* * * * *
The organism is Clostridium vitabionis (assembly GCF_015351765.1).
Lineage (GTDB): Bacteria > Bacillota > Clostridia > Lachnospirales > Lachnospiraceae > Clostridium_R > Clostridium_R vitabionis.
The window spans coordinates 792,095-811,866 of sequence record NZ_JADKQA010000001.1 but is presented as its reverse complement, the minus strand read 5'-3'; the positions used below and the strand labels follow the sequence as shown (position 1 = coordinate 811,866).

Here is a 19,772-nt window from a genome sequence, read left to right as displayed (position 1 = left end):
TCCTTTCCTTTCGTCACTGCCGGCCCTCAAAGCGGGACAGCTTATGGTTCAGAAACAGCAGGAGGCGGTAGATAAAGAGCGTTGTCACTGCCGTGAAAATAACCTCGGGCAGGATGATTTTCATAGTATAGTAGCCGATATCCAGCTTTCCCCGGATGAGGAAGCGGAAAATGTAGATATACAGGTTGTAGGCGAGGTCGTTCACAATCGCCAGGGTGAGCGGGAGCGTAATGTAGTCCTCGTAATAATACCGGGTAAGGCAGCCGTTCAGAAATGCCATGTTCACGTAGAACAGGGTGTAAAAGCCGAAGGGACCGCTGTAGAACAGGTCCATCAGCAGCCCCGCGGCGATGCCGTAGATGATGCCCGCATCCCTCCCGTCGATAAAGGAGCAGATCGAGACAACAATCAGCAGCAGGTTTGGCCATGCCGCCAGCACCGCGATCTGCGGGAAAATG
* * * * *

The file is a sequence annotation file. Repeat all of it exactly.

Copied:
The organism is Clostridium vitabionis (assembly GCF_015351765.1).
Lineage (GTDB): Bacteria > Bacillota > Clostridia > Lachnospirales > Lachnospiraceae > Clostridium_R > Clostridium_R vitabionis.
The window spans coordinates 792,095-811,866 of sequence record NZ_JADKQA010000001.1 but is presented as its reverse complement, the minus strand read 5'-3'; the positions used below and the strand labels follow the sequence as shown (position 1 = coordinate 811,866).

Here is a 19,772-nt window from a genome sequence, read left to right as displayed (position 1 = left end):
TCCTTTCCTTTCGTCACTGCCGGCCCTCAAAGCGGGACAGCTTATGGTTCAGAAACAGCAGGAGGCGGTAGATAAAGAGCGTTGTCACTGCCGTGAAAATAACCTCGGGCAGGATGATTTTCATAGTATAGTAGCCGATATCCAGCTTTCCCCGGATGAGGAAGCGGAAAATGTAGATATACAGGTTGTAGGCGAGGTCGTTCACAATCGCCAGGGTGAGCGGGAGCGTAATGTAGTCCTCGTAATAATACCGGGTAAGGCAGCCGTTCAGAAATGCCATGTTCACGTAGAACAGGGTGTAAAAGCCGAAGGGACCGCTGTAGAACAGGTCCATCAGCAGCCCCGCGGCGATGCCGTAGATGATGCCCGCATCCCTCCCGTCGATAAAGGAGCAGATCGAGACAACAATCAGCAGCAGGTTTGGCCATGCCGCCAGCACCGCGATCTGCGGGAAAATG